Grant has the remote back-up of Leo Winston, head of the European Task Force, and his tech-savvy team of analysts based in the iconic Vauxhall Cross MI6 headquarters, but as his mission takes him into increasingly dangerous territory, a power struggle between Winston and Imogen Swann, Director of Anticorruption, could jeopardise everything.
Kill Day is an adrenaline-fuelled, well-paced thriller that’s unafraid to draw on some provocative scenarios, and instantly recognisable job titles, to give this novel a compelling true-to-life intrigue. As the book progresses it becomes clear how much of a danger the file contents pose to British politics and national security, threatening to destabilising the UK’s relationship with Saudi Arabia. Allegiances are tenuous and can change in a blink, pitching Grant into the crossfire between two ruthlessly determined factions.
In my interview with the author last week, Andrew mentioned influences including Spooks, Bond, Bourne, and Reacher. The inspirations are clear to see, and yet Kill Day is more than up to the task of holding its own amongst such lauded spy-thrillers with a strong and distinctive identity. It upholds all the qualities I’ve come to enjoy from Andrew Raymond’s novels; relentless pace, authentic dialogue, vividly dynamic scenarios, misdirection and double-crossing, and a truly admirable degree of detail.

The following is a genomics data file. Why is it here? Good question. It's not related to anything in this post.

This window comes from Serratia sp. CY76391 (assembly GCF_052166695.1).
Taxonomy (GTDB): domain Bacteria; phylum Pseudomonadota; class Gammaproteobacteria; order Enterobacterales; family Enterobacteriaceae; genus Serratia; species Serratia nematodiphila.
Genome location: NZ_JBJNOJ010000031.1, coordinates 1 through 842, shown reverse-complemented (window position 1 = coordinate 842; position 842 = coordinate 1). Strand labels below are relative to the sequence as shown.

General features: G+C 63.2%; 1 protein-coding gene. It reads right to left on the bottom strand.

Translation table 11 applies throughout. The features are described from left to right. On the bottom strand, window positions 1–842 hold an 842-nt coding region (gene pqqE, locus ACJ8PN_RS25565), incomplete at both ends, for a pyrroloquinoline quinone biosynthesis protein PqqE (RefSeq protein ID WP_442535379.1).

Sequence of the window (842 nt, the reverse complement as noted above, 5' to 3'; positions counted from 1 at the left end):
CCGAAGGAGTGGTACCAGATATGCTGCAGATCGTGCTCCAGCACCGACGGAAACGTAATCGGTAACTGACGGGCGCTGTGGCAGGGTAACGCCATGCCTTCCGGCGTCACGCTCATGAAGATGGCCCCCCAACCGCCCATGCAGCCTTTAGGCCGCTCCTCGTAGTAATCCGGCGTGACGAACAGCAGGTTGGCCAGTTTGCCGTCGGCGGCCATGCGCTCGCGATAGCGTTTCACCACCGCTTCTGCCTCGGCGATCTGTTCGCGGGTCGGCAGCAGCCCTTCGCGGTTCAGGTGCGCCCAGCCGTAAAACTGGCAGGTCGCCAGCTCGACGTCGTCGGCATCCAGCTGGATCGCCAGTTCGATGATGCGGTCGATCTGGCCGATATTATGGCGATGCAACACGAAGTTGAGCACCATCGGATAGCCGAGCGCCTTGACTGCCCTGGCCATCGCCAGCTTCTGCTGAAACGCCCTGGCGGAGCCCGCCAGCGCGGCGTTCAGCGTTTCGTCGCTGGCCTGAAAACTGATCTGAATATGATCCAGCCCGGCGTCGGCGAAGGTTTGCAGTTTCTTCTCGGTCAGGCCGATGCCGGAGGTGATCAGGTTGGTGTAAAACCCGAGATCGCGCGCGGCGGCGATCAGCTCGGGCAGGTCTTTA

The plot propels the Duncan Grant on a global race, carrying the reader from an open-air opera in Lyon, to the affluence of the Hamptons, before darting into the hostile isolation of northern Estonia. And when Grant finds himself in the murderous, militia-controlled jungles of Congo, there were times when the deceptively quiet streets of Riverside Walk on the banks of the Thames appeared to be just as deadly. The author writes climactic scenes with such clarity that I often find myself believing he’d relocated his desk and laptop to write from the very heart of the action.
Duncan Grant is a very likeable new character. As I progressed through Kill Day I was introduced to a talented young agent who’s at the very start of his career for MI6. His determination and intuition make him a valuable asset, but when he’s pitched against men such as Marlow with decades of experience, it makes for an higher-risk scenario than the polished skill of Bond and Bourne. Marlow has been written with excellent flair, manipulating Grant (and the reader) throughout the story as to his motivation and threat level. Grant’s handler, Leo Winston, is also a promising character – we don’t get to know him quite as well as we do Grant, but he’s definitely got more to give, and I suspect the author has plenty of character development for both him and Grant as the series expands.